June 20, 2019 5:37 pm
Updated: June 21, 2019 8:44 am

Judge won’t dismiss charges against Alberta couple charged in son’s meningitis death

WATCH (June 14): The retrial of David and Collet Stephan has reached the end of its second week. The parents are charged with failing to provide the necessaries of life after their 18-month-old son died of bacterial meningitis in 2012.


An Alberta judge rejected a defence application on Thursday to dismiss the case against a couple charged in the meningitis death of their toddler.

David and Collet Stephan are on trial for a second time after allegedly failing to provide the necessaries of life to their 18-month-old son Ezekiel in 2012.

They treated him with alternative therapies before eventually calling 911, but the child died in hospital of bacterial meningitis.

The couple was originally found guilty by a jury. The Supreme Court ordered a new trial last year.

Story continues below

READ MORE: Supreme Court orders new trial for David and Collet Stephan

After the Crown concluded its case Thursday, defence lawyer Jason Demers applied to have the charges dismissed.

Demers said the Crown failed to prove that Ezekiel would have survived had he received earlier medical attention.

“There is no evidence before the court … and I would invite the court to dismiss the charges against the Stephans,” he said.

He reminded the court of the testimony of Dr. Shauna Burkholder, an expert on pediatric medicine who treated Ezekiel after he arrived at the Alberta Children’s Hospital in Calgary.

Burkholder said the child’s brain scan was one of the “most devastating” she had ever seen.

But she also said it was possible that someone with meningitis could still die after receiving treatment in hospital, said Demers.

Justice Terry Clackson noted that Burkholder had also testified that 100 per cent of people who contract bacterial meningitis and don’t seek medical help end up dying. Those who get help have a 95 per cent survival rate.

READ MORE: Lack of oxygen didn’t cause Ezekiel Stephan’s death — medical examiner

The judge said a jury could infer from the evidence that Ezekiel’s life would have been saved had he been taken to hospital 48 hours earlier.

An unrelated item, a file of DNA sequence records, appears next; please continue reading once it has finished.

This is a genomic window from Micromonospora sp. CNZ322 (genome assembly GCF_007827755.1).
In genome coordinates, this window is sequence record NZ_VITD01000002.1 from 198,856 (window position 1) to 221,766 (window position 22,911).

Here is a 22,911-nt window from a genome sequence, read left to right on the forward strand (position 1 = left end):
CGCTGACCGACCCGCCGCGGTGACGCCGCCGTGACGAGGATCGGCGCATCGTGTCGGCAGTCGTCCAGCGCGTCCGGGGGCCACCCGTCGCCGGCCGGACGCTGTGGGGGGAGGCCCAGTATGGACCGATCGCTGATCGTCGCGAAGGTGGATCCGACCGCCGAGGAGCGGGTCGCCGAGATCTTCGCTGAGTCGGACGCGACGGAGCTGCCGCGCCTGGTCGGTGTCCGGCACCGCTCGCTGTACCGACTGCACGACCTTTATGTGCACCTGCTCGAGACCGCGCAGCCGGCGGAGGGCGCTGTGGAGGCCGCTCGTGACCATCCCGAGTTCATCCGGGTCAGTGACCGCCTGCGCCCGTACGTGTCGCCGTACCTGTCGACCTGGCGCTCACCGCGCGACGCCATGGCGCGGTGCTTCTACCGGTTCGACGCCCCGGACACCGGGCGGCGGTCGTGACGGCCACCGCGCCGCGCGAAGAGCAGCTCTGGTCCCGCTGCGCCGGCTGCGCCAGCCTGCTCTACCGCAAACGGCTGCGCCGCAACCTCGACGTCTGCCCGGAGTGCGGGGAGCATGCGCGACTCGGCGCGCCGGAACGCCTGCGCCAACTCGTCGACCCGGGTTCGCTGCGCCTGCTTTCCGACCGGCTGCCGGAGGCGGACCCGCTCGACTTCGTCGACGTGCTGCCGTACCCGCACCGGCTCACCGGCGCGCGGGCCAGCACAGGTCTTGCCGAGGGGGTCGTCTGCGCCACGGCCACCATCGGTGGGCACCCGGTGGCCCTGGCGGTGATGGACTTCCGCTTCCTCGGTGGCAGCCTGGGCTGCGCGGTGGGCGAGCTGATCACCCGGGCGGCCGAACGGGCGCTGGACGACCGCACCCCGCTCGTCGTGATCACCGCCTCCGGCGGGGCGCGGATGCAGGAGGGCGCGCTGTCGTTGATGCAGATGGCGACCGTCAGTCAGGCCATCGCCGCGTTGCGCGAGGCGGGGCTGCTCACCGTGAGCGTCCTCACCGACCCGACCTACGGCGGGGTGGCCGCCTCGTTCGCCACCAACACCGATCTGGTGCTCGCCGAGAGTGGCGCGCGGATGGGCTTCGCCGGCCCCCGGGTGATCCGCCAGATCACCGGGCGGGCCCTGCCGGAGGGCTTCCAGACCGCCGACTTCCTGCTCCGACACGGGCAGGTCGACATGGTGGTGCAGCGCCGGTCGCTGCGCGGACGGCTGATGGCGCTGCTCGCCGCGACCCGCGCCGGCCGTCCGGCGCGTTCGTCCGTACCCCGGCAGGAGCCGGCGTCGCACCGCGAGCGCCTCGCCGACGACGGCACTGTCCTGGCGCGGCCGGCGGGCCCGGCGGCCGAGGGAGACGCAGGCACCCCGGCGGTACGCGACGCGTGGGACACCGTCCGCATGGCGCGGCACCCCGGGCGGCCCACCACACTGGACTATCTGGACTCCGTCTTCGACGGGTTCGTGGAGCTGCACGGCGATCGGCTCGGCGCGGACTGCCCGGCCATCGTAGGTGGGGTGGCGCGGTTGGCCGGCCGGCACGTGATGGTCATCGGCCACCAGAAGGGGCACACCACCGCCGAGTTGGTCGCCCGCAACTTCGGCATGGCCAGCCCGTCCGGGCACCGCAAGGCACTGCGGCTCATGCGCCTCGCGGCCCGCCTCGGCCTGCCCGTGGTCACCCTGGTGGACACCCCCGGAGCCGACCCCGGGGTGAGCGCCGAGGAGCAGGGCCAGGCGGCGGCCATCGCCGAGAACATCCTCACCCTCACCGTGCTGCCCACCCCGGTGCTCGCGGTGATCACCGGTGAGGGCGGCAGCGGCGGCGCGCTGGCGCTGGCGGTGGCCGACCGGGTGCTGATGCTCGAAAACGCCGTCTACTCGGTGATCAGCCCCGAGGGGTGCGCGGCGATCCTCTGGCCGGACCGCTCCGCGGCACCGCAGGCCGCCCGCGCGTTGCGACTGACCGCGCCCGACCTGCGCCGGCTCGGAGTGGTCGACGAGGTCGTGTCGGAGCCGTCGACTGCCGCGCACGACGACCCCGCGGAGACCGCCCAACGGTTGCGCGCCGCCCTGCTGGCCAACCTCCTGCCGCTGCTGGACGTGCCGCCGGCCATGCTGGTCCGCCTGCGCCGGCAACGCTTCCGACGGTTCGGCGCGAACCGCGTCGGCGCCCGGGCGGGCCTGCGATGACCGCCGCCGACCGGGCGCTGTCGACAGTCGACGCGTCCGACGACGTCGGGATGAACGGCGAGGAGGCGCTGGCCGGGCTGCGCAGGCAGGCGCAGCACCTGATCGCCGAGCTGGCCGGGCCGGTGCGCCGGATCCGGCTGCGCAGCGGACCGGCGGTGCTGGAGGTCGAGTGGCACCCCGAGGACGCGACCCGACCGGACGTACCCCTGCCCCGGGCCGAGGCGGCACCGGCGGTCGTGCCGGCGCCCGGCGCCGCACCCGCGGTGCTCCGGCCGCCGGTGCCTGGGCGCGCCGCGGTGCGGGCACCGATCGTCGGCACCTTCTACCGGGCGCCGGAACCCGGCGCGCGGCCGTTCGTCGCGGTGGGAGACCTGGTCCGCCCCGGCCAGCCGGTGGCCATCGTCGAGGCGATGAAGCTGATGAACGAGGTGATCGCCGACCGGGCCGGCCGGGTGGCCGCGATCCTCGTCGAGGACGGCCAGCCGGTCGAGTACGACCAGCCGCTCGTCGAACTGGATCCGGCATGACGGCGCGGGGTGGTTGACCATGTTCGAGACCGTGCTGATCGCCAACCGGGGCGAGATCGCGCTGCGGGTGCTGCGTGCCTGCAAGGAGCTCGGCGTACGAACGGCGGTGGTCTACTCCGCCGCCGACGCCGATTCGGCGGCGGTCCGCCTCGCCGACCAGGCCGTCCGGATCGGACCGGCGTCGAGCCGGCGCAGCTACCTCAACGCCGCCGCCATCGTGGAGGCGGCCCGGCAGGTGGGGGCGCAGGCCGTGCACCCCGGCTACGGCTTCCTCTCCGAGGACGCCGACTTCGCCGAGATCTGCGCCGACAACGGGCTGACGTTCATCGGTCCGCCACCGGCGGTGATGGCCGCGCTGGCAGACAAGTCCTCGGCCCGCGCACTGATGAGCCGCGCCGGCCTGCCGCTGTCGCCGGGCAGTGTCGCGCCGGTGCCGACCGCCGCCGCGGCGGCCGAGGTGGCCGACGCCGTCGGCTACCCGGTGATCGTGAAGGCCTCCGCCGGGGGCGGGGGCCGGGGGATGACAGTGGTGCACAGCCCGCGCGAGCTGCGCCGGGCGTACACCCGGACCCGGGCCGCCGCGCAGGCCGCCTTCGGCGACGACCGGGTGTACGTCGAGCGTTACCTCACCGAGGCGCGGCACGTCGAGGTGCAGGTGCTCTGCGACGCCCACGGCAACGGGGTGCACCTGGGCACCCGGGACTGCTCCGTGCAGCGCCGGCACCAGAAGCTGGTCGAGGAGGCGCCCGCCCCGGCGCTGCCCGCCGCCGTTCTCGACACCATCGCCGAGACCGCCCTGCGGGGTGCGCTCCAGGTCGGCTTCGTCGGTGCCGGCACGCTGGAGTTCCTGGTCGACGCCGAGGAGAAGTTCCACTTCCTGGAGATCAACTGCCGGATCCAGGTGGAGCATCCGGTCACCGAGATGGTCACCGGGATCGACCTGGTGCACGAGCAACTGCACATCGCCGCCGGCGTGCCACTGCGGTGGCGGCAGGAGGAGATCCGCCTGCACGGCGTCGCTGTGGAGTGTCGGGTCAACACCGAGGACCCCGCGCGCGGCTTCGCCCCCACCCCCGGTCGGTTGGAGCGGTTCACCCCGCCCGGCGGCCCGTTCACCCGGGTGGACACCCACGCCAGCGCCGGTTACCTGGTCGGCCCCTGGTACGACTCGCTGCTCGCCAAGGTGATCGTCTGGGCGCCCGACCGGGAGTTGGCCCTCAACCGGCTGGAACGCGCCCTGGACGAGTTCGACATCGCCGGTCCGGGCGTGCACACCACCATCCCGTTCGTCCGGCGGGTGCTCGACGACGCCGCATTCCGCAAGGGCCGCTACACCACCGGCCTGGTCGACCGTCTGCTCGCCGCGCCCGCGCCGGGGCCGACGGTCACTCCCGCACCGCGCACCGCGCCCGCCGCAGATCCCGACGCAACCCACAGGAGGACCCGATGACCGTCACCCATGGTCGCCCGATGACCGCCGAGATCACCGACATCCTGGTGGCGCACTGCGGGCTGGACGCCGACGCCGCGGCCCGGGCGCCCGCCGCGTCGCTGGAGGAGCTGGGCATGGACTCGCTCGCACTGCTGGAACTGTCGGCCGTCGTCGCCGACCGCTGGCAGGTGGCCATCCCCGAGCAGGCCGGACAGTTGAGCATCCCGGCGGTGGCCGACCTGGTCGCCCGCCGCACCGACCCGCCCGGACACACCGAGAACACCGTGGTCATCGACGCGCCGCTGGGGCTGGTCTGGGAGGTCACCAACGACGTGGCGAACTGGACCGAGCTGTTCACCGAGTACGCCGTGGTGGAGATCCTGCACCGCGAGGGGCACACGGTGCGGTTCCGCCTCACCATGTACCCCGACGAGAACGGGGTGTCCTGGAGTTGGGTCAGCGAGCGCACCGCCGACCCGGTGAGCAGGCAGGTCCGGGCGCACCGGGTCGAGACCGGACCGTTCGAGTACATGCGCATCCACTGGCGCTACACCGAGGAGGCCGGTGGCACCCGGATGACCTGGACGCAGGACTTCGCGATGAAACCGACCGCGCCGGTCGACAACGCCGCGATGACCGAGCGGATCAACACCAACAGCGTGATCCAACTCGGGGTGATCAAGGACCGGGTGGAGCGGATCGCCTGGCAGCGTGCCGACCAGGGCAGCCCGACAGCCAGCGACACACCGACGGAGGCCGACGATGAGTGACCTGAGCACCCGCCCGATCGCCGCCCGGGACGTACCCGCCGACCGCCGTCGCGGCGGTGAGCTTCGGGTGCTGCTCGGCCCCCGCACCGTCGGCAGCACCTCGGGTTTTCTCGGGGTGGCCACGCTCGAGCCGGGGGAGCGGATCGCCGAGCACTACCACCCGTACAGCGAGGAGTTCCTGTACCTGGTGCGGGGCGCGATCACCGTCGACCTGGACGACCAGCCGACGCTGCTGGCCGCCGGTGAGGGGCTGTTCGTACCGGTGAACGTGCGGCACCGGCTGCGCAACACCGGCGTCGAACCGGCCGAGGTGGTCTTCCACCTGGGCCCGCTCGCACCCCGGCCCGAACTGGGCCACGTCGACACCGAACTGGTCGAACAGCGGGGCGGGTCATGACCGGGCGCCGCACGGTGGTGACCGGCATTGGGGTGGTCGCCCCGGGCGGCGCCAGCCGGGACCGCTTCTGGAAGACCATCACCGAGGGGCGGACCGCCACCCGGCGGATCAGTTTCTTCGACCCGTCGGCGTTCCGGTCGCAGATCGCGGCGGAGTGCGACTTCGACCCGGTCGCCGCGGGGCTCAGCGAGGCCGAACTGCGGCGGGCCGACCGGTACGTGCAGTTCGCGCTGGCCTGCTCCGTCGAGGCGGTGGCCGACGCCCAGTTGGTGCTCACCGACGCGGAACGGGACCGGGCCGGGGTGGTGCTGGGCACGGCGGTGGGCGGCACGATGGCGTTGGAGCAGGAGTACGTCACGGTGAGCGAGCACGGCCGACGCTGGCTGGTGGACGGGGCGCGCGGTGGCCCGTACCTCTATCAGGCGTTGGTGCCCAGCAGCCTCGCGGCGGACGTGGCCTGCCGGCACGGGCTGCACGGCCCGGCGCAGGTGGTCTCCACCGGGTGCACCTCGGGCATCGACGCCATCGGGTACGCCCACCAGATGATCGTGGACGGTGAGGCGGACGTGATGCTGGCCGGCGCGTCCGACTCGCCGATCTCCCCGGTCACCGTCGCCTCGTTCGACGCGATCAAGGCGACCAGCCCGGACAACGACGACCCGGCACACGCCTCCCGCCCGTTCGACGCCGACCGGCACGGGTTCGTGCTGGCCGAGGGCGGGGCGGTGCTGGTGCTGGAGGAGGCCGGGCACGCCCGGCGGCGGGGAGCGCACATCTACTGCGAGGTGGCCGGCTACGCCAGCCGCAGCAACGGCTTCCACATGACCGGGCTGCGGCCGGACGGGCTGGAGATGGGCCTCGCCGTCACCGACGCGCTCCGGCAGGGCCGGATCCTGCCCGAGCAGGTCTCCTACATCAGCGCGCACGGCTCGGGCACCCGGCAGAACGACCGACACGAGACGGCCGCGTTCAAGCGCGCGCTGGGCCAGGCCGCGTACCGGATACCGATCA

“Therefore, the application to dismiss the indictments is dismissed,” Clackson said.

In response to the ruling, David said: “We didn’t know what to expect going into it and so we tried not to keep our hopes up. I know my wife wants this behind her. I want it behind me as well, but if it has to roll its course and go to full fruition on it before this is dismissed then so be it.”

Amid the judge’s denial of their application, they feel satisfied with him at the head of this retrial.

“Our feelings of the judge are really good. We’ve had a very fair judge since June 3, who took over the trial proper and he has acted very fairly to both the Crown and to the defence, and that is new to us. In all the proceedings we’ve had since 2013, we’ve never seen that,” said David.

With the case adjourned until Monday, the defence is looking forward to three days of preparation. They have five scheduled witnesses, including David and Collet Stephan, David’s father, a record keeper from a clinic that previously attended to their son and an ambulance attendant from Glenwood.

“We’re very confident moving forward here — not arrogant, but confident — just based on the evidence that’s going to come forward and based on what’s taken place with the evident thus far where we’ve been able to dismantle the Crown’s witnesses because we now have a lot more evidence available to us now than we did in 2016,” added David.

The case is adjourned until Monday when the defence will have an opportunity to make an opening statement.

—With files from Chris Chacon, Global News

© 2019 The Canadian Press

Report an error


Comments closed.

Due to the sensitive and/or legal subject matter of some of the content on globalnews.ca, we reserve the ability to disable comments from time to time.

Please see our Commenting Policy for more.